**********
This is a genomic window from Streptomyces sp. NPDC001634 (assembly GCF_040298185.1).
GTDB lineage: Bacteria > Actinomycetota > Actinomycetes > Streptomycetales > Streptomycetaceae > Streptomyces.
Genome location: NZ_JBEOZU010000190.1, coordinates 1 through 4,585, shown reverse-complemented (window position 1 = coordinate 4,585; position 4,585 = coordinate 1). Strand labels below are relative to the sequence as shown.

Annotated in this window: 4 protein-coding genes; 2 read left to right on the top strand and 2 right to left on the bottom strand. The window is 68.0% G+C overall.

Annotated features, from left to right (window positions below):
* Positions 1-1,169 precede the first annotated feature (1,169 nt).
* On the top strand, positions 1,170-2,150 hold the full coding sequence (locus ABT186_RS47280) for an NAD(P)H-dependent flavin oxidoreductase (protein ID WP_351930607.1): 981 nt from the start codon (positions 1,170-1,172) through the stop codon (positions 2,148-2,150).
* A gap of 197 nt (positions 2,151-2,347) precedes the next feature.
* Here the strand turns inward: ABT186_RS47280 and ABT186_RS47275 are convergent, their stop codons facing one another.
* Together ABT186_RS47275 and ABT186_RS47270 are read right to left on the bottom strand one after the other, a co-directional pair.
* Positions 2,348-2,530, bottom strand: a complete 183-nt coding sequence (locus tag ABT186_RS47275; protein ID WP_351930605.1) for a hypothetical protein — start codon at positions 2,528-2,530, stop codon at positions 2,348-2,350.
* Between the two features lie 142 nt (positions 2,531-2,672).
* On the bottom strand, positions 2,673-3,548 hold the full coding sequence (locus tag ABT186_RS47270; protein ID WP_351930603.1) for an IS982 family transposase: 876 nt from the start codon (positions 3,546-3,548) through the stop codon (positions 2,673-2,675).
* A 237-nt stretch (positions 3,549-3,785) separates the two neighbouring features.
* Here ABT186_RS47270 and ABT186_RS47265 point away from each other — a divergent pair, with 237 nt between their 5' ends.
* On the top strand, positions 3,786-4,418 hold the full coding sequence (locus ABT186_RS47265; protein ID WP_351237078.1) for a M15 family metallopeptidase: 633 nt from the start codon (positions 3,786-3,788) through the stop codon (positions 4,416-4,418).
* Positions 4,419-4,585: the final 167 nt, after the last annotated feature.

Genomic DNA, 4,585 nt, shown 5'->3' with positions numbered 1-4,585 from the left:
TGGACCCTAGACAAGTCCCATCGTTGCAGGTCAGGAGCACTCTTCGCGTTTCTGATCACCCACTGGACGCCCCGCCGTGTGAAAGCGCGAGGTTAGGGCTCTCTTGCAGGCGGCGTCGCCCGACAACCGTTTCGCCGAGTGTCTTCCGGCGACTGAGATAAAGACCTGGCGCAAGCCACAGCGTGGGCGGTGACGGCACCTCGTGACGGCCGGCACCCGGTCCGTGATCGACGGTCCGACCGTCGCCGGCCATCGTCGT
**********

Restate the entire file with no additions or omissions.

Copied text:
This is a genomic window from Streptomyces sp. NPDC001634 (assembly GCF_040298185.1).
GTDB lineage: Bacteria > Actinomycetota > Actinomycetes > Streptomycetales > Streptomycetaceae > Streptomyces.
Genome location: NZ_JBEOZU010000190.1, coordinates 1 through 4,585, shown reverse-complemented (window position 1 = coordinate 4,585; position 4,585 = coordinate 1). Strand labels below are relative to the sequence as shown.

Annotated in this window: 4 protein-coding genes; 2 read left to right on the top strand and 2 right to left on the bottom strand. The window is 68.0% G+C overall.

Annotated features, from left to right (window positions below):
* Positions 1-1,169 precede the first annotated feature (1,169 nt).
* On the top strand, positions 1,170-2,150 hold the full coding sequence (locus ABT186_RS47280) for an NAD(P)H-dependent flavin oxidoreductase (protein ID WP_351930607.1): 981 nt from the start codon (positions 1,170-1,172) through the stop codon (positions 2,148-2,150).
* A gap of 197 nt (positions 2,151-2,347) precedes the next feature.
* Here the strand turns inward: ABT186_RS47280 and ABT186_RS47275 are convergent, their stop codons facing one another.
* Together ABT186_RS47275 and ABT186_RS47270 are read right to left on the bottom strand one after the other, a co-directional pair.
* Positions 2,348-2,530, bottom strand: a complete 183-nt coding sequence (locus tag ABT186_RS47275; protein ID WP_351930605.1) for a hypothetical protein — start codon at positions 2,528-2,530, stop codon at positions 2,348-2,350.
* Between the two features lie 142 nt (positions 2,531-2,672).
* On the bottom strand, positions 2,673-3,548 hold the full coding sequence (locus tag ABT186_RS47270; protein ID WP_351930603.1) for an IS982 family transposase: 876 nt from the start codon (positions 3,546-3,548) through the stop codon (positions 2,673-2,675).
* A 237-nt stretch (positions 3,549-3,785) separates the two neighbouring features.
* Here ABT186_RS47270 and ABT186_RS47265 point away from each other — a divergent pair, with 237 nt between their 5' ends.
* On the top strand, positions 3,786-4,418 hold the full coding sequence (locus ABT186_RS47265; protein ID WP_351237078.1) for a M15 family metallopeptidase: 633 nt from the start codon (positions 3,786-3,788) through the stop codon (positions 4,416-4,418).
* Positions 4,419-4,585: the final 167 nt, after the last annotated feature.

Genomic DNA, 4,585 nt, shown 5'->3' with positions numbered 1-4,585 from the left:
TGGACCCTAGACAAGTCCCATCGTTGCAGGTCAGGAGCACTCTTCGCGTTTCTGATCACCCACTGGACGCCCCGCCGTGTGAAAGCGCGAGGTTAGGGCTCTCTTGCAGGCGGCGTCGCCCGACAACCGTTTCGCCGAGTGTCTTCCGGCGACTGAGATAAAGACCTGGCGCAAGCCACAGCGTGGGCGGTGACGGCACCTCGTGACGGCCGGCACCCGGTCCGTGATCGACGGTCCGACCGTCGCCGGCCATCGTCGT